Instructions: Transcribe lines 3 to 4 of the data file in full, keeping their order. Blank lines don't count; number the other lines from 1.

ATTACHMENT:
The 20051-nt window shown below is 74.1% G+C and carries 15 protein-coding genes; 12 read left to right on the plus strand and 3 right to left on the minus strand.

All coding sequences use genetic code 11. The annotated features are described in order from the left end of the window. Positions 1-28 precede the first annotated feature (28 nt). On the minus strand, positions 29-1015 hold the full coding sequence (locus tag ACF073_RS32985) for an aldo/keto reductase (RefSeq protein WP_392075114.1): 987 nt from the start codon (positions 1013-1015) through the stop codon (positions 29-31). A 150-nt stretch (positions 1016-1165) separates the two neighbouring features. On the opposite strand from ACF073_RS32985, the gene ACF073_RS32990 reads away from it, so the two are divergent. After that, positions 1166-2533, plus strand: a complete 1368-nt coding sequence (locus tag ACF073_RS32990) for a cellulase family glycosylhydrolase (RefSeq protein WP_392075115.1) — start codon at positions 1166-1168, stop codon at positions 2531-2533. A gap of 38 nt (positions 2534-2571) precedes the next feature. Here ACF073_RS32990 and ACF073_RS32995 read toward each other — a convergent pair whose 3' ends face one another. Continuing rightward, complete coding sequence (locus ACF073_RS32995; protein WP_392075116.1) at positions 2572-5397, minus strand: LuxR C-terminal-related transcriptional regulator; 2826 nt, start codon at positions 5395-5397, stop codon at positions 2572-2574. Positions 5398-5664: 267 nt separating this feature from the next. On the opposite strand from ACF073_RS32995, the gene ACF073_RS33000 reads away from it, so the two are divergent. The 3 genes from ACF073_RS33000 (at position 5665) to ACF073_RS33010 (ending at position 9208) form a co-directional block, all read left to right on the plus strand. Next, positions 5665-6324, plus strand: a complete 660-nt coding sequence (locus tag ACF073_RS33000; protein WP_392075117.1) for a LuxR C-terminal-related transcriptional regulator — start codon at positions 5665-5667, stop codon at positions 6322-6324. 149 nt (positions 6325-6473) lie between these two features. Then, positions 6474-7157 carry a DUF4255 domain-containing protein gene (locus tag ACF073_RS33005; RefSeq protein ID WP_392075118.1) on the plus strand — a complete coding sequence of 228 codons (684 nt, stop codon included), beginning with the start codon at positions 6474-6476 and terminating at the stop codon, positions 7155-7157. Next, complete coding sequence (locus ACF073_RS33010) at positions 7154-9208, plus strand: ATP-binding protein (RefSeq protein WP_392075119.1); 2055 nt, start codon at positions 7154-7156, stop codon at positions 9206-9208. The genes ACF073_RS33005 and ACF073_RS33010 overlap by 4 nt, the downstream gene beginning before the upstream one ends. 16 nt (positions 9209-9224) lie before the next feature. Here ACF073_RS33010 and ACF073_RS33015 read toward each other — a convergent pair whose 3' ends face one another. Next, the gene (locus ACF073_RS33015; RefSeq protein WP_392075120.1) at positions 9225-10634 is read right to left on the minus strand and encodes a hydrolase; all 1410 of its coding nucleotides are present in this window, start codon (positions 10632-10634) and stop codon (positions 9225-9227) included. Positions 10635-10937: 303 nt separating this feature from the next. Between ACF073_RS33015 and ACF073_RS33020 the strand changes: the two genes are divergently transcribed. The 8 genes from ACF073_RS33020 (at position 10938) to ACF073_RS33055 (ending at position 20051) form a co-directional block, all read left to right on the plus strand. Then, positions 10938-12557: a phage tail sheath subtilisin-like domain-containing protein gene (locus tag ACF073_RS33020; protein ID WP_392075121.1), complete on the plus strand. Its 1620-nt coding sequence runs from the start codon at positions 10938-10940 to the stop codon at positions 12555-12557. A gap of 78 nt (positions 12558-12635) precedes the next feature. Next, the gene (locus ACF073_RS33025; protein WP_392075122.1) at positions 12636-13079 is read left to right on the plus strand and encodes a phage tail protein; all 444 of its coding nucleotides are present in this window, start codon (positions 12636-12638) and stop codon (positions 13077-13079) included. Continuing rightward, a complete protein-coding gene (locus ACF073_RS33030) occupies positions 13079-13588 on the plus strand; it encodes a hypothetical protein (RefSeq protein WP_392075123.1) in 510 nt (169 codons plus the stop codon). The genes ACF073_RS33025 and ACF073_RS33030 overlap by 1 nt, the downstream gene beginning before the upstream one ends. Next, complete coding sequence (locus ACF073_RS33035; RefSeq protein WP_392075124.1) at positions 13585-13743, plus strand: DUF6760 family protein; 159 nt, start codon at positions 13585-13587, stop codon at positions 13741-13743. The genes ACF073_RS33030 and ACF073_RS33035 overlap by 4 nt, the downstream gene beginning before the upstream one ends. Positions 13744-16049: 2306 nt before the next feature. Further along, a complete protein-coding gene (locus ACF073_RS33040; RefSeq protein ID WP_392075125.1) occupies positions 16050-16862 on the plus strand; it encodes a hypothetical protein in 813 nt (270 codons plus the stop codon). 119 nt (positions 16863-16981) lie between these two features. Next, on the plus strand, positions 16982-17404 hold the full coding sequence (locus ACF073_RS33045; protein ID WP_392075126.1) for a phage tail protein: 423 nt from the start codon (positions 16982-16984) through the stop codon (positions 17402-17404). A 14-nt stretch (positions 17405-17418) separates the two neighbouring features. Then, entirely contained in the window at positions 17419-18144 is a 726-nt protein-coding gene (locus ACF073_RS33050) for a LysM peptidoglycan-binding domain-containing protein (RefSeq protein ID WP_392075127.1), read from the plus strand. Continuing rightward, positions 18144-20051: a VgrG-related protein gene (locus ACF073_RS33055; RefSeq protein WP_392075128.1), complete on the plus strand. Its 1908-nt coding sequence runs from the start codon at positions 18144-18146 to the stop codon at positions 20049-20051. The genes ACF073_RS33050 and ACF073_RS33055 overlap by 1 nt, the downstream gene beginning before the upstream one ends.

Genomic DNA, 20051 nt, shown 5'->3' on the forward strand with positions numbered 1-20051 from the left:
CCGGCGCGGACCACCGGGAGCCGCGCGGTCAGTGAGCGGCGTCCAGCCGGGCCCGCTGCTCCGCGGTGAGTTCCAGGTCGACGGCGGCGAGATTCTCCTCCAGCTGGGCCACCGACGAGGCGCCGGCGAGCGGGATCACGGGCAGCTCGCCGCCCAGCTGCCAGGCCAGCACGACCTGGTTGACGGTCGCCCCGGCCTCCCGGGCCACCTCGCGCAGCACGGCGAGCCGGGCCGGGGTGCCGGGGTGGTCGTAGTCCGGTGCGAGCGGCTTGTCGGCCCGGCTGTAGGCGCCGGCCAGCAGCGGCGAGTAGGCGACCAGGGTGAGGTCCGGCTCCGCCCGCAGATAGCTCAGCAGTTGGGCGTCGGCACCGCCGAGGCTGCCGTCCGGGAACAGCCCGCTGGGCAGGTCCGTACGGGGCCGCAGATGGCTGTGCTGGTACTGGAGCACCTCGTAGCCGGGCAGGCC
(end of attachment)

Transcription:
Genomic DNA, 20051 nt, shown 5'->3' on the forward strand with positions numbered 1-20051 from the left:
CCGGCGCGGACCACCGGGAGCCGCGCGGTCAGTGAGCGGCGTCCAGCCGGGCCCGCTGCTCCGCGGTGAGTTCCAGGTCGACGGCGGCGAGATTCTCCTCCAGCTGGGCCACCGACGAGGCGCCGGCGAGCGGGATCACGGGCAGCTCGCCGCCCAGCTGCCAGGCCAGCACGACCTGGTTGACGGTCGCCCCGGCCTCCCGGGCCACCTCGCGCAGCACGGCGAGCCGGGCCGGGGTGCCGGGGTGGTCGTAGTCCGGTGCGAGCGGCTTGTCGGCCCGGCTGTAGGCGCCGGCCAGCAGCGGCGAGTAGGCGACCAGGGTGAGGTCCGGCTCCGCCCGCAGATAGCTCAGCAGTTGGGCGTCGGCACCGCCGAGGCTGCCGTCCGGGAACAGCCCGCTGGGCAGGTCCGTACGGGGCCGCAGATGGCTGTGCTGGTACTGGAGCACCTCGTAGCCGGGCAGGCC